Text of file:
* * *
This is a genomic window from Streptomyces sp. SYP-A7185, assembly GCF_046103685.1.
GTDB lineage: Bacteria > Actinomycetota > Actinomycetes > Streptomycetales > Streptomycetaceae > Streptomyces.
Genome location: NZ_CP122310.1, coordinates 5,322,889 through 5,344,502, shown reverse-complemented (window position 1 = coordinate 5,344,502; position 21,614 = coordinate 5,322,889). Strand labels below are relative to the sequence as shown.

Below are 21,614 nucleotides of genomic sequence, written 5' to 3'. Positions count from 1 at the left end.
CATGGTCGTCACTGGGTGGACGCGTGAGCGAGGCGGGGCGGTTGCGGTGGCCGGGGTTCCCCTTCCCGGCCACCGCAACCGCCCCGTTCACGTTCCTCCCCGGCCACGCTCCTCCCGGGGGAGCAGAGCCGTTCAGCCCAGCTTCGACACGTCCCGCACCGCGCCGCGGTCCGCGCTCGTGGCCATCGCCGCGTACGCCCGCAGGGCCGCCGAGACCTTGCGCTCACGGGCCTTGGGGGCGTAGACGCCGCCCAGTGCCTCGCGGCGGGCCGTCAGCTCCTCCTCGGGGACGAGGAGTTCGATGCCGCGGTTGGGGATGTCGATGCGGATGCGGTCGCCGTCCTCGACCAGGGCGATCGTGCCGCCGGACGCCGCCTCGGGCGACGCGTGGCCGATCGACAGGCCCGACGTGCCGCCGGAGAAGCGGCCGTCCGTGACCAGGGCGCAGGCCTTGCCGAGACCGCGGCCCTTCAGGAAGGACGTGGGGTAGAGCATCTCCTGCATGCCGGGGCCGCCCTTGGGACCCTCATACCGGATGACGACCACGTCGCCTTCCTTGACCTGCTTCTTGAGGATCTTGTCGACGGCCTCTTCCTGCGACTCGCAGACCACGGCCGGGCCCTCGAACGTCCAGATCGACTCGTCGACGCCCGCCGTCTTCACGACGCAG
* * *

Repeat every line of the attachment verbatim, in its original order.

This is a genomic window from Streptomyces sp. SYP-A7185, assembly GCF_046103685.1.
GTDB lineage: Bacteria > Actinomycetota > Actinomycetes > Streptomycetales > Streptomycetaceae > Streptomyces.
Genome location: NZ_CP122310.1, coordinates 5,322,889 through 5,344,502, shown reverse-complemented (window position 1 = coordinate 5,344,502; position 21,614 = coordinate 5,322,889). Strand labels below are relative to the sequence as shown.

Below are 21,614 nucleotides of genomic sequence, written 5' to 3'. Positions count from 1 at the left end.
CATGGTCGTCACTGGGTGGACGCGTGAGCGAGGCGGGGCGGTTGCGGTGGCCGGGGTTCCCCTTCCCGGCCACCGCAACCGCCCCGTTCACGTTCCTCCCCGGCCACGCTCCTCCCGGGGGAGCAGAGCCGTTCAGCCCAGCTTCGACACGTCCCGCACCGCGCCGCGGTCCGCGCTCGTGGCCATCGCCGCGTACGCCCGCAGGGCCGCCGAGACCTTGCGCTCACGGGCCTTGGGGGCGTAGACGCCGCCCAGTGCCTCGCGGCGGGCCGTCAGCTCCTCCTCGGGGACGAGGAGTTCGATGCCGCGGTTGGGGATGTCGATGCGGATGCGGTCGCCGTCCTCGACCAGGGCGATCGTGCCGCCGGACGCCGCCTCGGGCGACGCGTGGCCGATCGACAGGCCCGACGTGCCGCCGGAGAAGCGGCCGTCCGTGACCAGGGCGCAGGCCTTGCCGAGACCGCGGCCCTTCAGGAAGGACGTGGGGTAGAGCATCTCCTGCATGCCGGGGCCGCCCTTGGGACCCTCATACCGGATGACGACCACGTCGCCTTCCTTGACCTGCTTCTTGAGGATCTTGTCGACGGCCTCTTCCTGCGACTCGCAGACCACGGCCGGGCCCTCGAACGTCCAGATCGACTCGTCGACGCCCGCCGTCTTCACGACGCAG